5 Easy Ways To Stop Obsessing Over The Guy You Like (Who Isn't Into You)

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Sad woman on her phone

Many times, when I see single women in my office for therapy, they talk about the men they are dating. They want to find out how to stop thinking about someone who isn't making them a priority.

I've always been struck by how they still wait for that text message before going to sleep and lose endless hours if their boyfriend hasn't called them. They become physically anxious as they describe the tension they feel, wondering if this guy is going to ask them out for the weekend.

As I look at these women (many of whom are doctors, lawyers, teachers, nurses, and businesswomen), I'm puzzled. These women are gorgeous, successful, and could have any guy they want.

Why are they putting up with a guy who has them on pins and needles waiting for a call?

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A 2010 study from the University of Virginia sheds light on women who obsess about a man. The study suggests that the obsession itself may actually fuel their fire.

Even though we may hate this obsessing, it appears that obsessing fuels women to like the guy more.

The researchers of this study, Erin R. Whitchurch, Timothy D. Wilson, and Daniel T. Gilbert, state that women find men more appealing if the men might like them, rather than men who definitely do. However, the women had to feel like there was some interest in the guy keeping them on pins and needles.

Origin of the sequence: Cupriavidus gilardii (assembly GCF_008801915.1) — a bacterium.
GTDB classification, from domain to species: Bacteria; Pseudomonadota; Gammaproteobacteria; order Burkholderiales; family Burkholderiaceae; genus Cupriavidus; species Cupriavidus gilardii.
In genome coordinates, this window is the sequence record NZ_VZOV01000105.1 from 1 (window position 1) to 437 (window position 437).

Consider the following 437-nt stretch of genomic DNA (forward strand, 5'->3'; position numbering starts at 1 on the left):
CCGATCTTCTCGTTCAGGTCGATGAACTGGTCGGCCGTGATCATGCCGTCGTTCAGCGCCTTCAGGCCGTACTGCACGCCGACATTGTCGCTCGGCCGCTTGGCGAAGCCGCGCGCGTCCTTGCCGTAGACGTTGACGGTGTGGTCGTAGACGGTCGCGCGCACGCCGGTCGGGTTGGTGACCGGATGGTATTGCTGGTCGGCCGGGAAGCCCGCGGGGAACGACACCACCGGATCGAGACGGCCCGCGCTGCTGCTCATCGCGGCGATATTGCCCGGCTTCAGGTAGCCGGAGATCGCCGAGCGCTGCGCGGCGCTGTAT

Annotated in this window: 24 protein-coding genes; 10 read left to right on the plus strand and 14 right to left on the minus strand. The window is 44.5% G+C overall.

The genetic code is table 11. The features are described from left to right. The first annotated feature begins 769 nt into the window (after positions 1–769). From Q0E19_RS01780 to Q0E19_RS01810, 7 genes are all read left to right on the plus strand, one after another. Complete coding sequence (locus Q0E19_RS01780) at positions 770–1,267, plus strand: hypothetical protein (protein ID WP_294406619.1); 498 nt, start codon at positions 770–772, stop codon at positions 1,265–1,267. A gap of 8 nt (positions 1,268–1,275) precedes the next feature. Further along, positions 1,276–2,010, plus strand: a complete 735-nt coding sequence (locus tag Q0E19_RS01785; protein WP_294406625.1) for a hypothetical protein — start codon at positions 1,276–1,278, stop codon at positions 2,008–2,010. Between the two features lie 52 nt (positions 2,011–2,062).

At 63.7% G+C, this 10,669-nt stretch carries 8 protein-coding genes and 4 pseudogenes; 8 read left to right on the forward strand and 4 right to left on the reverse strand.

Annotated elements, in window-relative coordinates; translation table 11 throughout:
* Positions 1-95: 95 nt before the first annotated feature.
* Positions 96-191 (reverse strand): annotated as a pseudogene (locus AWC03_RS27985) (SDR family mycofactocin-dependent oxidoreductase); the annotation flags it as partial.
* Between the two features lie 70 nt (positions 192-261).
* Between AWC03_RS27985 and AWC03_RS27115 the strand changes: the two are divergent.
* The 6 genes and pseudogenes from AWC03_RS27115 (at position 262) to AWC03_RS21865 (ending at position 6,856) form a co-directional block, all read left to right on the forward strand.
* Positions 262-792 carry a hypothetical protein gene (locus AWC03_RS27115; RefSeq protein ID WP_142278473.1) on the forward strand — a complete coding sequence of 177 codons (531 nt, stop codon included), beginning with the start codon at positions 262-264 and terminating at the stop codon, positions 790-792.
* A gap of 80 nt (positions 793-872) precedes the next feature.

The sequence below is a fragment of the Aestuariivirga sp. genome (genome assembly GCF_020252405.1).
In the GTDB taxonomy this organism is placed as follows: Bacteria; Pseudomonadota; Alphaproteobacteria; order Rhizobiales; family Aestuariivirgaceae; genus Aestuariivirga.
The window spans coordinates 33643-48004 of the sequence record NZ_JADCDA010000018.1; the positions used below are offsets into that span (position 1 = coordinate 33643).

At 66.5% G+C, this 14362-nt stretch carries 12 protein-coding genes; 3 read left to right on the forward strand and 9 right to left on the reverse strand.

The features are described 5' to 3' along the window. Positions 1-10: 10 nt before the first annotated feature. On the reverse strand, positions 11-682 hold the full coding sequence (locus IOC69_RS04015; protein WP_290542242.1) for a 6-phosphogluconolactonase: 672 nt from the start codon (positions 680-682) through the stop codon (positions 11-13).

For the women in my office, this most likely means the guy is giving them some attention to fuel their obsession. But many times, the obsession takes over and women may find they cannot stay focused at work, which begins to feed their feelings of doubt.

RELATED: 8 Signs He's A Player And Will Never Commit To You

Here are 5 ways to finally stop obsessing over the guy you like when he won't give you the time of day:

1. Get in touch with your fears

Sometimes, writing down or talking about this fear helps get it out of your head.

2. Limit your obsessiveness

Plan a time of day and a specific amount of time (15 minutes) you will allow yourself to obsess. When the thought comes to you and it isn't that time of day, tell yourself it is not time and reserve that thought for the time permitted.



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3. Utilize help from friends

Friends can help you differentiate fiction from fact. If you are sure he is out with someone else and there is no evidence, your friends can assure you that you shouldn’t think like this until you have clear evidence.

4. Distract yourself

Whenever you begin to obsess, transplant a different thought or action into your schedule.

For example, whenever you begin to obsess, tell yourself you will do twenty crunches or push-ups. Soon, you will either find yourself thinking of reasons not to think about him, or you will be working toward a buff chest and tight tummy.



5. Shut off all communication

If you are worried he won't call and you make yourself unavailable, this helps preserve the ego. You can tell yourself maybe he called or maybe he didn't, but you were unavailable. It gives the control back to you.

Anyone who has ever obsessed about anyone's affection knows how terribly out of control it feels. It may fuel the affection, but it distracts you from being who you want to be.

The question isn't will he like you or not? The question is: Do you like yourself enough to acknowledge the obsessive thoughts, but not let them control your life?

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Mary Jo Rapini MEd, LPC is a psychotherapist, author, speaker, and intimacy counselor.